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A look into the future: Insurance in the Philippines

Business World Online, 24 November 2011

There are signs that the Philippines insurance industry may be heading towards a period of solid growth, with both the state and the private sector stepping up efforts to encourage the public to embrace insurance as a way of life. It will be some time, however, before the domestic market will be able to rival that of most of its neighbours.

Data compiled by Sun Life Financial Philippines, one of the country’s leading policy writers, illustrates that insurance penetration levels in the local market remain low at around 14%, which is well below that of regional markets.

At the end of last year, the Philippines was ranked the third-smallest insurance market in the East Asian region in terms of insurance premiums, ahead of only Macau and Brunei Darussalam, with the life insurance segment valued at under USD 2 billion.

The Insurance Commission has also been promoting microinsurance as an option to those in lower-income groups as a way of building financial security. These policies, which are increasingly being made available through licensed agencies in rural areas as well as in large cities, offer limited payouts but boast low premiums. Premiums for a standard microinsurance policy can range from around PHP 30 to 600 (USD 0.4 to 8.8) a month, with life, health and property policies being the main focus.

The government sees microinsurance as a useful tool to help alleviate poverty and to ease the threats posed by accidents, illness, deaths, or any catastrophe, said Emmanuel Dooc, the head of the Insurance Commission.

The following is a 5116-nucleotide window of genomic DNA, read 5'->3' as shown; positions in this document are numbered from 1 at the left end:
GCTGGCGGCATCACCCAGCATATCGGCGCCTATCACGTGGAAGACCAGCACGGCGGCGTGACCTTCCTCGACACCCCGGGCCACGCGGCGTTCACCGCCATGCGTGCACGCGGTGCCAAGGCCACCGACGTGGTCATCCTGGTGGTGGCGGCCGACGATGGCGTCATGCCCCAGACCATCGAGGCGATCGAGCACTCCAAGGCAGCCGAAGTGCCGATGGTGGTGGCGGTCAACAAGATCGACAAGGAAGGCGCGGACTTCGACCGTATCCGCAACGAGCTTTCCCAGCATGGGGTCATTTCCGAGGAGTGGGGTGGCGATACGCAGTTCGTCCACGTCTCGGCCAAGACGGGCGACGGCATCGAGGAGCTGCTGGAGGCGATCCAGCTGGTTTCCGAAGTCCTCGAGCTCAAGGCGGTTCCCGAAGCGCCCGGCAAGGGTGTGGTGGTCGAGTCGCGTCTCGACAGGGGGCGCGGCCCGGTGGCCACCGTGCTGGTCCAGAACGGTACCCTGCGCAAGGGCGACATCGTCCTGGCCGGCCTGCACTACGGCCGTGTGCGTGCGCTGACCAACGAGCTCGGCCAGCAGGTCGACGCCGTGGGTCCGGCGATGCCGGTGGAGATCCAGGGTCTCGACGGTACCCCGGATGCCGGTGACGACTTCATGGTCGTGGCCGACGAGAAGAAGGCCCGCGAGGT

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Challenges and innovations of microinsurance in Indonesia

Kiva, 22 November 2011

This blog examines the various aspects of microinsurance in Indonesia, building on the content from the First Microinsurance Marketplace in Indonesia, an event that was jointly organised by the Indonesian Insurance Council, World Bank and the International Finance Cooperation (IFC).

The event hoped to provide an opportunity to showcase innovations in microinsurance, to identify grassroots level innovations, and finally to create an enabling environment for new approaches. The two day event aimed to create a marketplace environment rather than that of a traditional conference.

The blog examines the current challenges facing the industry based on presentations and discussions over the two days. Additional information is provided on product innovations and ideas that have recently been, or are going to be, introduced in Indonesia in an attempt to increase access to insurance for the poor.

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IRDA to revamp microinsurance in India

MyDigitalFC, 23 November 2011

The Insurance Regulatory and Development Authority (IRDA) is working on guidelines to revamp microinsurance products. IRDA wants to increase the life cover offered in these policies and reduce the premium, an IRDA official said. IRDA will also look at allowing insurers to look at different forms of distributions such as a banking correspondent-like model to increase the reach of microinsurance policies.

The new guidelines are aimed to improve the penetration of microinsurance policies. Microinsurance products are small ticket-size insurance policies. IRDA is looking at changing the definition of microinsurance policies to broaden the scope of microinsurance. Microinsurance policies are generally sold under group schemes.

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Insurers in Tanzania challenged by low-income market

AllAfrica, 21 November 2011

Stakeholders in Tanzanian insurance sector are being challenged to extend insurance cover to reduce the risks of the low-income population who are vulnerable to manmade shocks and natural disasters.